The Nature Conservany's Pajaro Connectivity Study
The Nature Conservancy’s Pajaro Connectivity Project. Project Manager Sasha Gennet in partnership with Caltrans District 5.
One of the goals of this project are to increase our understanding of wildlife movement through the entire Soap Lake area, a primary connection between the Hamilton and Santa Cruz ranges.
TNC put together a website in which you can view pictures & videos collected at the different camera stations:
Pajaor Restoration: Another goal of the project is to monitor the effectiveness of a restoration project that is going to be completed over the next couple of years along the degraded stretch of the old Pajaro river channel. Beginning 7/2012-present.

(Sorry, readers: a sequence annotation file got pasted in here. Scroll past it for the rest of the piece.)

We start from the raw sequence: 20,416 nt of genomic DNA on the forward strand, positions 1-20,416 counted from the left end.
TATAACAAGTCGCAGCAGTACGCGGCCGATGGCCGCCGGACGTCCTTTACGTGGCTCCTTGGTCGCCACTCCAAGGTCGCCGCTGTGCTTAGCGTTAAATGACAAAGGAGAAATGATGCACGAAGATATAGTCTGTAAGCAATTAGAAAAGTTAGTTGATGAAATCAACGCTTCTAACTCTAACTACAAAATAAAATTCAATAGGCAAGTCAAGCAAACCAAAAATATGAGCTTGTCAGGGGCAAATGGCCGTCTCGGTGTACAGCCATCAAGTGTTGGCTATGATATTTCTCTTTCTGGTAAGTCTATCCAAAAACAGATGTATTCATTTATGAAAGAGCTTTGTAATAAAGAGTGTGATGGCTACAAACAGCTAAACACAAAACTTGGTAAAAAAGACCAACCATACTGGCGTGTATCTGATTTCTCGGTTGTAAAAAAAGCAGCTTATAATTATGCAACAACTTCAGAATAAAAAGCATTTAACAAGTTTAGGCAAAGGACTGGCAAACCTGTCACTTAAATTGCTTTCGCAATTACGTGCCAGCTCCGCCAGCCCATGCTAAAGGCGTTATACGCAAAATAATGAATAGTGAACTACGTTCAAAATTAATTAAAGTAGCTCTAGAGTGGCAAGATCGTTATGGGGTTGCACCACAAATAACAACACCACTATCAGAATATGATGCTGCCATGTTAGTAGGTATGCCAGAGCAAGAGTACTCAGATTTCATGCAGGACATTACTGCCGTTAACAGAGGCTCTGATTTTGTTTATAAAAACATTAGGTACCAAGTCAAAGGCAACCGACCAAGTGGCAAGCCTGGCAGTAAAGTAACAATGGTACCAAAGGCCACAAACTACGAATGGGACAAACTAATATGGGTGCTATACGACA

The majority of animals recorded were moving all throughout the valley floor in both agriculutraul lands and riparian habitats aloing creeks and rivers.
Breeding. Juveniles with Parents, & Dispersal: At many of the camera stations, adults traveling with their juveniles was recorded on a consistent basis in both fall of 2012 and spring of 2013. These species included bobcat, coyote, deer, raccoon, and opossum.
This indicates that the habitat is not just being used to disperse through but also as breeding and natal habitat in which the juvenile carnivores will eventually disperse through to establish their own home range.
The value of the habitat then becomes three fold as; 1) movement habitat for animal to find resources such as food and water, 2) breeding habitat, and 3) habitat for juvenile dispersal.
Out of the 19 camera stations, 11 stations were set up at various crossing road structures such as bridges and culverts (Table 6). A total of 1,505 detections were of animals crossing under roads.
The highest number of detections of the species that were most often using crossing structures were; bobcats, coyotes, deer, and raccoon.